I watched intently as the networked zoomed into the final minute of the Marquette game, during which the Eagles found an “unusual” way to turn a four-point lead into a four-point loss in 60 seconds.

 

Wow. I had lost the straight-up pick and ATS bet in one fell swoop. For a second, I felt like the basketball player in that new sports bar commercial who suffers the double-edged indignity of not only taking a slingshot T-shirt in the nuts courtesy of the blinded mascot’s errant trigger, but has the point guard’s precise entry pass clock him square in the noggin as he collapses on the hardwood.

 

In other words, it hurt. But as I waited for an inevitable second dose of bad news, the Michigan State final score came across the screen. Leading 74-69 with 12 seconds left, the Spartans somehow avoided giving up what seemed a certain, backdoor, spread-covering basket at the buzzer.

 

Alas, all was not lost. I cashed my biggest bet of the tournament, and could cry “bad beat” about the Marquette pick. As far as GONADS is concerned, I got away with a mild case.

 

Now, if you’ll excuse me … my therapist awaits.

 

(For more sports betting information, please visit my partners at www.covers.com, www.TodaysPicks.net and www.docsports.com.)            

March 19, 2009

Sometimes, it behooves thee to agree with Dickie V.

Filed under: Uncategorized — jnagelreno @ 5:50 am
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You know the NCAA Tournament seeding fiasco has gotten bad when you’re reduced to agreeing with Dick Vitale.

Desperate times call for desperate measures, and I was admittedly in cahoots with the old wind bag Sunday, shortly after the NCAA Tournament seedings were announced.

ESPN has its own tradition on selection Sunday. Its executives wax and shine Vitale’s aging noggin, pull the “lift” lever on the remote-control pedestal they installed beneath his feet long ago, and subject viewers to a full-court press of the longing-to-be-loved analyst’s views on the NCAA Tournament.

This annual walkthrough in illusion of relevance wouldn’t be complete without Dickie’s trademark “tirade” in which he stares at the camera and loudly denounces the NCAA’s exclusion of a particular team from the field as the biggest social injustice since “Girls Gone Wild” founder Joe Francis’s indictment on lewdness charges.

Dickie’s sermon isn’t complete until he tells viewers that, despite the fraud and farce that went into the selections, he really means that the selection committee did a great job, and no hard feelings.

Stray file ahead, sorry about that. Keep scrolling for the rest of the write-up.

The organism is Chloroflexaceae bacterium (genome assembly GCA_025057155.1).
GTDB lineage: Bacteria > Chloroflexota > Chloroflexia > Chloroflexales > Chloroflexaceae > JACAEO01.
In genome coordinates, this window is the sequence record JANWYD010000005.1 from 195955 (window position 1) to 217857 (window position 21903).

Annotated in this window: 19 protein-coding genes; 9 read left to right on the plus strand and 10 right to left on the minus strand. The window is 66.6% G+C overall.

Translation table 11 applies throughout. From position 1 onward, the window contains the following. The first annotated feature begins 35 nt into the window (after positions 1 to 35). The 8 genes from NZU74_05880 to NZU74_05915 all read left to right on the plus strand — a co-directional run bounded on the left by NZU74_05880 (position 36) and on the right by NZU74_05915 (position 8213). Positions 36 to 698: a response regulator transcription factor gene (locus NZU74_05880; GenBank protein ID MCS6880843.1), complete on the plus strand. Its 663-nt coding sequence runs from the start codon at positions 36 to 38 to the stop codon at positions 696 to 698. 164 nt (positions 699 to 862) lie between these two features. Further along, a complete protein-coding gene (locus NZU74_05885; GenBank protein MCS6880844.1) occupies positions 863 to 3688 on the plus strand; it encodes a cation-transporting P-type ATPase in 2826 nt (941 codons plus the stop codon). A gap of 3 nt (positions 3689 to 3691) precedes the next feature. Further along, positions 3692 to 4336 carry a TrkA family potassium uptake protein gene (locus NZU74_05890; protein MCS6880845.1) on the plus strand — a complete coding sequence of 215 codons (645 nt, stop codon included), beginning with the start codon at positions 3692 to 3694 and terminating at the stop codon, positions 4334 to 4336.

But this time, before his lame apology for saying so, Dickie’s rant was right on the mark. In particular, he suggested that Arizona didn’t deserve a ticket to the dance, and that its seat should have been reserved for Saint Mary’s.

I’ll amend that just a little to include both Arizona and Maryland as teams that have no business whatsoever being included in the 65-team field, and you can plug Saint Mary’s, Penn State, Creighton, San Diego State and any number of more-deserving bubble teams in their place for all I care.

The bottom line is that Arizona and Maryland simply do not qualify for admission to this event based on the well-document criteria that the NCAA has set forth for the tournament. What’s more, like Vitale’s tired rhetoric, these programs have lost relevance and the tournament is no better for their inclusion.

By now you probably know the basics; general qualifications include at least a .500 conference record, likely better if the conference is weak. A few big non-conference wins help the case, and avoiding losses to inferior teams is a factor. Moreover, playing well toward the end of the season doesn’t hurt. Arizona and Maryland failed miserably in almost all categories.

The Wildcats went 9-9 in a weak Pac-10 before essentially being manhandled by Arizona State in the conference tournament. Their resume includes at least one loss to every Pac-10 team except Oregon and Oregon State, and a memorable non-conference loss to UAB in which an Arizona player tackled a UAB player with the score tied and two seconds left on the clock. Nice wins over Kansas and Gonzaga should not outweigh their borderline embarrassing Pac-10 performance.

Same goes for Maryland, which went 7-9 in the admittedly strong ACC but lost back-to-back games to Boston College and woeful Virginia to end the regular season. Sure, the Terrapins won a couple of games in the conference tournament before succumbing to Duke, but their final 9-10 mark in the ACC – their win over North Carolina the only real highlight – should not be enough to make the grade.